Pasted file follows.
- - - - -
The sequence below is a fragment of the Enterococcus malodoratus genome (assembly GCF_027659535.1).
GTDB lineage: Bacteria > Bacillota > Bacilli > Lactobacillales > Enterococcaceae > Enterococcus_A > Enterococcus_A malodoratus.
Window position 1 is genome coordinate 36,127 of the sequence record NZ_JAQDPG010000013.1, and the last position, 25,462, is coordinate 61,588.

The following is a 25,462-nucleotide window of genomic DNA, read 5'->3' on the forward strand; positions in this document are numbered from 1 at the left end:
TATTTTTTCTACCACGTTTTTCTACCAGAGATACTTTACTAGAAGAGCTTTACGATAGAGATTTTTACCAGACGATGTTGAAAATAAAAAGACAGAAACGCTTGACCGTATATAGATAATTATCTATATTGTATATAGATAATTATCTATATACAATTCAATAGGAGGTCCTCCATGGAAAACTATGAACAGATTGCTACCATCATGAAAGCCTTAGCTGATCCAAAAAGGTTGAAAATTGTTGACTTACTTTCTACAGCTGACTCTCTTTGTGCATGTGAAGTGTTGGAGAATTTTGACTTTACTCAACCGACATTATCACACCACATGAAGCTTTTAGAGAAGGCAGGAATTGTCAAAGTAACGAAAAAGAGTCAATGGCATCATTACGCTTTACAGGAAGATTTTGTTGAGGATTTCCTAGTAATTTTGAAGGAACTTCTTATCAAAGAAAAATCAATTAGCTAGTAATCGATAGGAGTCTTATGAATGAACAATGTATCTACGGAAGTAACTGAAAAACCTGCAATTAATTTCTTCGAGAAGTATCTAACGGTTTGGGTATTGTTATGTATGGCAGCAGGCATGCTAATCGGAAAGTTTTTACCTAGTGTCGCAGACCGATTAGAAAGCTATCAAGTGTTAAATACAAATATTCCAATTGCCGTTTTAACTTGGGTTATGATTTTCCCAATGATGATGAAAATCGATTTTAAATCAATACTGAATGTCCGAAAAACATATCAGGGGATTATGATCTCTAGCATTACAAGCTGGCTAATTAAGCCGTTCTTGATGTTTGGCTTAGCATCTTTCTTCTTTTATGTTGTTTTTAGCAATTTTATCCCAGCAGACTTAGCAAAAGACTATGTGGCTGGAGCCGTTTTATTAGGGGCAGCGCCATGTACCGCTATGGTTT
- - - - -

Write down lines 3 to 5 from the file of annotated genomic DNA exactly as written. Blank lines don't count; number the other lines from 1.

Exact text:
Window position 1 is genome coordinate 36,127 of the sequence record NZ_JAQDPG010000013.1, and the last position, 25,462, is coordinate 61,588.

The following is a 25,462-nucleotide window of genomic DNA, read 5'->3' on the forward strand; positions in this document are numbered from 1 at the left end:
TATTTTTTCTACCACGTTTTTCTACCAGAGATACTTTACTAGAAGAGCTTTACGATAGAGATTTTTACCAGACGATGTTGAAAATAAAAAGACAGAAACGCTTGACCGTATATAGATAATTATCTATATTGTATATAGATAATTATCTATATACAATTCAATAGGAGGTCCTCCATGGAAAACTATGAACAGATTGCTACCATCATGAAAGCCTTAGCTGATCCAAAAAGGTTGAAAATTGTTGACTTACTTTCTACAGCTGACTCTCTTTGTGCATGTGAAGTGTTGGAGAATTTTGACTTTACTCAACCGACATTATCACACCACATGAAGCTTTTAGAGAAGGCAGGAATTGTCAAAGTAACGAAAAAGAGTCAATGGCATCATTACGCTTTACAGGAAGATTTTGTTGAGGATTTCCTAGTAATTTTGAAGGAACTTCTTATCAAAGAAAAATCAATTAGCTAGTAATCGATAGGAGTCTTATGAATGAACAATGTATCTACGGAAGTAACTGAAAAACCTGCAATTAATTTCTTCGAGAAGTATCTAACGGTTTGGGTATTGTTATGTATGGCAGCAGGCATGCTAATCGGAAAGTTTTTACCTAGTGTCGCAGACCGATTAGAAAGCTATCAAGTGTTAAATACAAATATTCCAATTGCCGTTTTAACTTGGGTTATGATTTTCCCAATGATGATGAAAATCGATTTTAAATCAATACTGAATGTCCGAAAAACATATCAGGGGATTATGATCTCTAGCATTACAAGCTGGCTAATTAAGCCGTTCTTGATGTTTGGCTTAGCATCTTTCTTCTTTTATGTTGTTTTTAGCAATTTTATCCCAGCAGACTTAGCAAAAGACTATGTGGCTGGAGCCGTTTTATTAGGGGCAGCGCCATGTACCGCTATGGTTT